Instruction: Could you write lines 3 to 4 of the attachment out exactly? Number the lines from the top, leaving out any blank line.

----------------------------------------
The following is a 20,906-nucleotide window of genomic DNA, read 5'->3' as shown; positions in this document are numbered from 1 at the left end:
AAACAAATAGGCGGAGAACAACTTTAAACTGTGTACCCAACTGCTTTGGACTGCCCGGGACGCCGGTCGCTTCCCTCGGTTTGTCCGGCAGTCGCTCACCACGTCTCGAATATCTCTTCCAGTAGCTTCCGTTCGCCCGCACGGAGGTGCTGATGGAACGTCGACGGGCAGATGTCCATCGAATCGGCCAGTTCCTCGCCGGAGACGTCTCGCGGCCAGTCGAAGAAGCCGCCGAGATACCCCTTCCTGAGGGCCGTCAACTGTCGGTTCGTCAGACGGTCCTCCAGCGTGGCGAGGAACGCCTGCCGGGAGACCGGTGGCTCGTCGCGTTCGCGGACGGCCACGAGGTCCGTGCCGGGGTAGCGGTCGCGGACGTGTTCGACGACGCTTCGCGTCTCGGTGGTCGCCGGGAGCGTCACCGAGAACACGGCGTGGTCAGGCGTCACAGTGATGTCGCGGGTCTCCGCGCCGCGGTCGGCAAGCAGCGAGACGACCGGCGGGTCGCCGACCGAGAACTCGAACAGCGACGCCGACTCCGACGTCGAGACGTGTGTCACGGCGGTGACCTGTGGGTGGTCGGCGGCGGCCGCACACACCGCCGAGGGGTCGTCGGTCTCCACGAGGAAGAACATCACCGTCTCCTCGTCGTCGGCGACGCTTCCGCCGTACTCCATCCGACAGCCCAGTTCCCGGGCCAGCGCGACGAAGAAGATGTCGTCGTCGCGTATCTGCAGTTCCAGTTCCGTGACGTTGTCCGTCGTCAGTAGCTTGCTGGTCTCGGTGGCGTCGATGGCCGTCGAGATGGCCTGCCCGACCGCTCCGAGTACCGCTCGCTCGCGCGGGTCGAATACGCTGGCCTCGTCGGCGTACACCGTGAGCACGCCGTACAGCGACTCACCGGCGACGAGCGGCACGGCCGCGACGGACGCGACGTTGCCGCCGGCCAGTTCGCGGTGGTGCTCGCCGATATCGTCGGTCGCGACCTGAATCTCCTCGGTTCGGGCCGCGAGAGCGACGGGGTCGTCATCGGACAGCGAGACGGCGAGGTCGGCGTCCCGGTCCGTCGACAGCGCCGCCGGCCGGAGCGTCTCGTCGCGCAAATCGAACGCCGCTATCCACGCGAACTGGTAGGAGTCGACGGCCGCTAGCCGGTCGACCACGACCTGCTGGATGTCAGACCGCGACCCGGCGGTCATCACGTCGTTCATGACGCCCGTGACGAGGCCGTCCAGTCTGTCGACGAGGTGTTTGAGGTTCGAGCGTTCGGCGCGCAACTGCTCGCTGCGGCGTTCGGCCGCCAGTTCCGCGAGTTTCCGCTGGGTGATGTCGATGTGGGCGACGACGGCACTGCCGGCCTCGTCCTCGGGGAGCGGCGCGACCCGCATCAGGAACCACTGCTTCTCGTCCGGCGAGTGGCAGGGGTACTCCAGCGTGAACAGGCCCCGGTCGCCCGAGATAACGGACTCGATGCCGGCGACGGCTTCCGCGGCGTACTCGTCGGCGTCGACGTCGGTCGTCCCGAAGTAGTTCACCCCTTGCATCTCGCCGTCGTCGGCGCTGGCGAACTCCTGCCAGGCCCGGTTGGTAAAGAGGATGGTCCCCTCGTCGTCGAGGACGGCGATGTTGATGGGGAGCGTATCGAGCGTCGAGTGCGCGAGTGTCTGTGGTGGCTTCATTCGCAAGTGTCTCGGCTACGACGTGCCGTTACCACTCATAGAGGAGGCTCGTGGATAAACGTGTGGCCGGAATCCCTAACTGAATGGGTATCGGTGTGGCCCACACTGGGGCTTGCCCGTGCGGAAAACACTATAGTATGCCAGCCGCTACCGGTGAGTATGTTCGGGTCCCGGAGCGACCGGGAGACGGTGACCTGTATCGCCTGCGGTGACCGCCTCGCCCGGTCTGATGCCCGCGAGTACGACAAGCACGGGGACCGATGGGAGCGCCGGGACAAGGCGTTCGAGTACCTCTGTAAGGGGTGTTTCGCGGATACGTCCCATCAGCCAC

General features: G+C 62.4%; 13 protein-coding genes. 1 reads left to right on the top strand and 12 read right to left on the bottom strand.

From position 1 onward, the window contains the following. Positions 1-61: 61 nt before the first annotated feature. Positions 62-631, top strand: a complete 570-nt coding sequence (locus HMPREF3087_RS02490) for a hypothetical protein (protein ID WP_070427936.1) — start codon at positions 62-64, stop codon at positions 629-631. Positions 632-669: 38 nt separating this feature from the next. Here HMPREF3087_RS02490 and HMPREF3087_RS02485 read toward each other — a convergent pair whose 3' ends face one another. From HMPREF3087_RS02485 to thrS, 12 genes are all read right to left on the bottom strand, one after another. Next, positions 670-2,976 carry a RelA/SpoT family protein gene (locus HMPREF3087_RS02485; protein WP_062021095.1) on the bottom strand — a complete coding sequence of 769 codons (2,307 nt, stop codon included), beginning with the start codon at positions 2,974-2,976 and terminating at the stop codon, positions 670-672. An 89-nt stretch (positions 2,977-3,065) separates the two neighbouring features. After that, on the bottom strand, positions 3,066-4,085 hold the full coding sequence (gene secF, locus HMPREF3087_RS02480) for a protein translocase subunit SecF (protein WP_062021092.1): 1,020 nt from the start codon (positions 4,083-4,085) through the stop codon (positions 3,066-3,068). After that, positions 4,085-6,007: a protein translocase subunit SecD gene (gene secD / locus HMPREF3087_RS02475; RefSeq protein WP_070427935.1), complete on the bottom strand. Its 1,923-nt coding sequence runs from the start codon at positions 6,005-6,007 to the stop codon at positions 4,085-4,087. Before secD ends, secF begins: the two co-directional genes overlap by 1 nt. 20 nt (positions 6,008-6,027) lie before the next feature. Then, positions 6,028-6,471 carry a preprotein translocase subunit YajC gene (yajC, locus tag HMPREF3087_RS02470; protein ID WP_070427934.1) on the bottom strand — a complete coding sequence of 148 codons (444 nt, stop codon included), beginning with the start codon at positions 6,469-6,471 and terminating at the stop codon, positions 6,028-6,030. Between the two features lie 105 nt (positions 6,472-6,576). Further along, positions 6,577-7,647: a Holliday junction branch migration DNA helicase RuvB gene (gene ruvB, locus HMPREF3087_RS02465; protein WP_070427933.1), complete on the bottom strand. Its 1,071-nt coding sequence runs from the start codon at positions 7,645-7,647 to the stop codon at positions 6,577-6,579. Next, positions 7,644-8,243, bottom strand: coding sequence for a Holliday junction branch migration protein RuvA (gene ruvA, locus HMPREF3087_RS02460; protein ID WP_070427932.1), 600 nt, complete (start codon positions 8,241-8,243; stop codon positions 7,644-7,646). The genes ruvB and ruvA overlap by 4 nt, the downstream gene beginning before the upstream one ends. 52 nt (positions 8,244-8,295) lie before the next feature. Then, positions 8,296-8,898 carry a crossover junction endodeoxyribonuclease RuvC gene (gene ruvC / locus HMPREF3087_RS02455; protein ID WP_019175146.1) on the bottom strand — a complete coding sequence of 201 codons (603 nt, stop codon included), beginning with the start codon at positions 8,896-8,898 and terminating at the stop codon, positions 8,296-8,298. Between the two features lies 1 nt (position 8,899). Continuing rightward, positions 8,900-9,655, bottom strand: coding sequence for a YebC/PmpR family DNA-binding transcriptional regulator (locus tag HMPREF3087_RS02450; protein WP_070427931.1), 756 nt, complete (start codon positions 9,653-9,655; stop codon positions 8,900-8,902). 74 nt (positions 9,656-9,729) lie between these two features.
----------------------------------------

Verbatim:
General features: G+C 62.4%; 13 protein-coding genes. 1 reads left to right on the top strand and 12 read right to left on the bottom strand.

From position 1 onward, the window contains the following. Positions 1-61: 61 nt before the first annotated feature. Positions 62-631, top strand: a complete 570-nt coding sequence (locus HMPREF3087_RS02490) for a hypothetical protein (protein ID WP_070427936.1) — start codon at positions 62-64, stop codon at positions 629-631. Positions 632-669: 38 nt separating this feature from the next. Here HMPREF3087_RS02490 and HMPREF3087_RS02485 read toward each other — a convergent pair whose 3' ends face one another. From HMPREF3087_RS02485 to thrS, 12 genes are all read right to left on the bottom strand, one after another. Next, positions 670-2,976 carry a RelA/SpoT family protein gene (locus HMPREF3087_RS02485; protein WP_062021095.1) on the bottom strand — a complete coding sequence of 769 codons (2,307 nt, stop codon included), beginning with the start codon at positions 2,974-2,976 and terminating at the stop codon, positions 670-672. An 89-nt stretch (positions 2,977-3,065) separates the two neighbouring features. After that, on the bottom strand, positions 3,066-4,085 hold the full coding sequence (gene secF, locus HMPREF3087_RS02480) for a protein translocase subunit SecF (protein WP_062021092.1): 1,020 nt from the start codon (positions 4,083-4,085) through the stop codon (positions 3,066-3,068). After that, positions 4,085-6,007: a protein translocase subunit SecD gene (gene secD / locus HMPREF3087_RS02475; RefSeq protein WP_070427935.1), complete on the bottom strand. Its 1,923-nt coding sequence runs from the start codon at positions 6,005-6,007 to the stop codon at positions 4,085-4,087. Before secD ends, secF begins: the two co-directional genes overlap by 1 nt. 20 nt (positions 6,008-6,027) lie before the next feature. Then, positions 6,028-6,471 carry a preprotein translocase subunit YajC gene (yajC, locus tag HMPREF3087_RS02470; protein ID WP_070427934.1) on the bottom strand — a complete coding sequence of 148 codons (444 nt, stop codon included), beginning with the start codon at positions 6,469-6,471 and terminating at the stop codon, positions 6,028-6,030. Between the two features lie 105 nt (positions 6,472-6,576). Further along, positions 6,577-7,647: a Holliday junction branch migration DNA helicase RuvB gene (gene ruvB, locus HMPREF3087_RS02465; protein WP_070427933.1), complete on the bottom strand. Its 1,071-nt coding sequence runs from the start codon at positions 7,645-7,647 to the stop codon at positions 6,577-6,579. Next, positions 7,644-8,243, bottom strand: coding sequence for a Holliday junction branch migration protein RuvA (gene ruvA, locus HMPREF3087_RS02460; protein ID WP_070427932.1), 600 nt, complete (start codon positions 8,241-8,243; stop codon positions 7,644-7,646). The genes ruvB and ruvA overlap by 4 nt, the downstream gene beginning before the upstream one ends. 52 nt (positions 8,244-8,295) lie before the next feature. Then, positions 8,296-8,898 carry a crossover junction endodeoxyribonuclease RuvC gene (gene ruvC / locus HMPREF3087_RS02455; protein ID WP_019175146.1) on the bottom strand — a complete coding sequence of 201 codons (603 nt, stop codon included), beginning with the start codon at positions 8,896-8,898 and terminating at the stop codon, positions 8,296-8,298. Between the two features lies 1 nt (position 8,899). Continuing rightward, positions 8,900-9,655, bottom strand: coding sequence for a YebC/PmpR family DNA-binding transcriptional regulator (locus tag HMPREF3087_RS02450; protein WP_070427931.1), 756 nt, complete (start codon positions 9,653-9,655; stop codon positions 8,900-8,902). 74 nt (positions 9,656-9,729) lie between these two features.